first_imgThe majority of consumers view malt as a healthy ingredient, which improves the flavour of food, according to new research commissioned by Muntons.The survey, carried out by Cognet Research, involved 100 face-to-face interviews with consumers*, of which nearly two thirds (64%) said they felt the addition of malt increased the nutritional value of food. Seventy-five per cent said they believed its addition made products “more tasty”. The findings also highlighted consumers’ feelings that products containing malt were not necessarily easy to come by, with 64% stating the inclusion of malt should be promoted more on packaging.“These survey findings are interesting, encouraging but not altogether surprising,” commented Andrew Fuller, product development technologist at malt manufacturer and supplier Muntons.“They demonstrate that consumers, in the main, have very positive perceptions of malt as an ingredient that enhances both the flavour and nutritional value of an array of foods.”* To qualify for interview, all respondents must have heard of malt.last_img read more

first_img Twitter Facebook By Tommie Lee – June 30, 2020 0 538 Facebook Twitter WhatsApp CoronavirusIndianaLocalNewsSouth Bend Market Pinterest Monroe School, South Bend (Tommie Lee/953MNC) Students in the South Bend Community School Corporation haven’t been in their school buildings for many weeks now. But for many of them, some of their belongings have.The schools say they will have supervisors on hand for High School students on July 7, Middle schoolers on July 8, and Elementary students on July 9 to reclaim their items.At the same time, students are being asked to return rented musical instruments.Masks will be provided at all sites.July 7: High school studentsLast name: A-L 9 a.m. – 12 p.m.Last name: M-Z 1 p.m. – 5 p.m.July 8: Middle school studentsLast name A-L 9 a.m. – 12 p.m.Last name M-Z 1 p.m. – 5 p.m.July 9: Elementary school studentsLast name A-L 9 a.m. – 12 p.m.Last name M-Z 1 p.m. – 5 p.m.July 15 : Catchall (contact your specific school for details) Pinterest Google+ South Bend Schools plan to give students time to return instruments and gather personal items Google+ WhatsApp Previous articleWarsaw Mayor Joe Thallemer tests positive for COVID-19Next articleSuspect charged in 7-11 shooting Tommie Leelast_img read more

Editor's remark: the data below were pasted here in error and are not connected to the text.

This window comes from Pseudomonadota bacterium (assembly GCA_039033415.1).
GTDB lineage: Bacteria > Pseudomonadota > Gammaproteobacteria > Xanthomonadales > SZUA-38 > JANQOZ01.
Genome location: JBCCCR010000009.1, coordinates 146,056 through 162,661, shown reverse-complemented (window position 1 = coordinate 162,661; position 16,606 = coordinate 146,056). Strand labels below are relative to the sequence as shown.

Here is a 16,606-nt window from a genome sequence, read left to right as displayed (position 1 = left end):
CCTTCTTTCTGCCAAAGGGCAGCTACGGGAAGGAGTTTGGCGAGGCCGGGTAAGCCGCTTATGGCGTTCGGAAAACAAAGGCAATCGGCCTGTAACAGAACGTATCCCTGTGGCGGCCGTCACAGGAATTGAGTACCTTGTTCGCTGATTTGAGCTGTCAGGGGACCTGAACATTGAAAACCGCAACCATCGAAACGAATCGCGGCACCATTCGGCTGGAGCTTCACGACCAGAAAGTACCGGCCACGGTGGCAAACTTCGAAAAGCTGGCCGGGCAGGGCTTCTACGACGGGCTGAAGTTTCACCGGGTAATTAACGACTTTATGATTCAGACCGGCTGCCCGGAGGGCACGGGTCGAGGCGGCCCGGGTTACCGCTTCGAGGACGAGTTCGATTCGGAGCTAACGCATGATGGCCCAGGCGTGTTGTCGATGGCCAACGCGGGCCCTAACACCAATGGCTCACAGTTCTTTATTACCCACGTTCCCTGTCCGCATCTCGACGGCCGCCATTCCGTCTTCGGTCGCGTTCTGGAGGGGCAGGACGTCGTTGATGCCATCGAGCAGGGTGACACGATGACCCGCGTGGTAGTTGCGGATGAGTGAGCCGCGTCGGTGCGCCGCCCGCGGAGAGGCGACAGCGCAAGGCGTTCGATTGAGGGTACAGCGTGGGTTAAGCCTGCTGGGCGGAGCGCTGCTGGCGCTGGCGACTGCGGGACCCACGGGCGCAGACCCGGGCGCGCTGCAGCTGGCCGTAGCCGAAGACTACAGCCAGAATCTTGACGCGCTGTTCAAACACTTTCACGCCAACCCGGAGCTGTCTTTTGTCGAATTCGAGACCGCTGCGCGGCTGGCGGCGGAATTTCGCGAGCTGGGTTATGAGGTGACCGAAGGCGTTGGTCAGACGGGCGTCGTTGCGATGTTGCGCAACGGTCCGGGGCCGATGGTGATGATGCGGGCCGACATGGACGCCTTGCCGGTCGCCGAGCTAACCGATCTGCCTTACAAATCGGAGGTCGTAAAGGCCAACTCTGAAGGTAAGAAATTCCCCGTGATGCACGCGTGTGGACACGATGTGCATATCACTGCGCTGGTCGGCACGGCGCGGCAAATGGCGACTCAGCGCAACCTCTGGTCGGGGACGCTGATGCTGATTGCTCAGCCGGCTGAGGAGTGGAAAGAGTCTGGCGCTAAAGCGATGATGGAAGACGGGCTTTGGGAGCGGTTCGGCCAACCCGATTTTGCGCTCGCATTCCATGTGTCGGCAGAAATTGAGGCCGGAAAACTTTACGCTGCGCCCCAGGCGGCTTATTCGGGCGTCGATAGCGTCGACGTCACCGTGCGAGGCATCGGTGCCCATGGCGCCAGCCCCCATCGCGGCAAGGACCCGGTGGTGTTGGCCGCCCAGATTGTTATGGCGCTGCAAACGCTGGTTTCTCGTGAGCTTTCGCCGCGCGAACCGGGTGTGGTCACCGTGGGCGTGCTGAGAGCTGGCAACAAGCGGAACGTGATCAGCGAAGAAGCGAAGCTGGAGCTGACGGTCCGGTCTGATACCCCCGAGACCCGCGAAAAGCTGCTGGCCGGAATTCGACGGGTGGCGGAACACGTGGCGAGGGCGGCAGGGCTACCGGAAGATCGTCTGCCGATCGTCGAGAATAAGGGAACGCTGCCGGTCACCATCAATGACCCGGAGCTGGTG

first_img Vaccine for COVID-19 may have to be taken annually Google+ Twitter Google+ By Network Indiana – July 27, 2020 1 468 Pinterest Pinterest Facebook Previous articleFour people shot in two separate early Sunday morning shootings in South BendNext articlePublic face mask requirement now official in Indiana Network Indiana Twitter (U.S. Air Force photo by Senior Airman Areca T. Wilson/Released) A coronavirus vaccine, when it arrives, probably won’t mean the virus is gone for good:COVID-19 is so new that scientists aren’t sure whether you’re permanently immune once you’ve recovered, or if your antibodies fade after a few months. The same is true of an eventual vaccine. I-U Health infectious disease specialist Mary Kay Foster says realistically, the best hope is probably something like the flu, where you have to get re-vaccinated once a year.Foster notes viruses mutate frequently, and a vaccine could become outdated. But she says today’s vaccines are focused on the virus’s genetic structure, and once a vaccine exists, it can be easily tweaked to accommodate those mutations, just as the annual flu vaccine is adjusted for the most prevalent strains that year.Two vaccine trials have reported early success in the last month and are advancing to larger trials. If drug companies meet their goal of getting a vaccine approved by early next year, it’d be one of the fastest vaccine efforts in history. Foster says that doesn’t mean they’re skipping steps. She says the speed of the research reflects a global focus on creating a vaccine. Facebook WhatsApp CoronavirusIndianaLocalNews WhatsApplast_img read more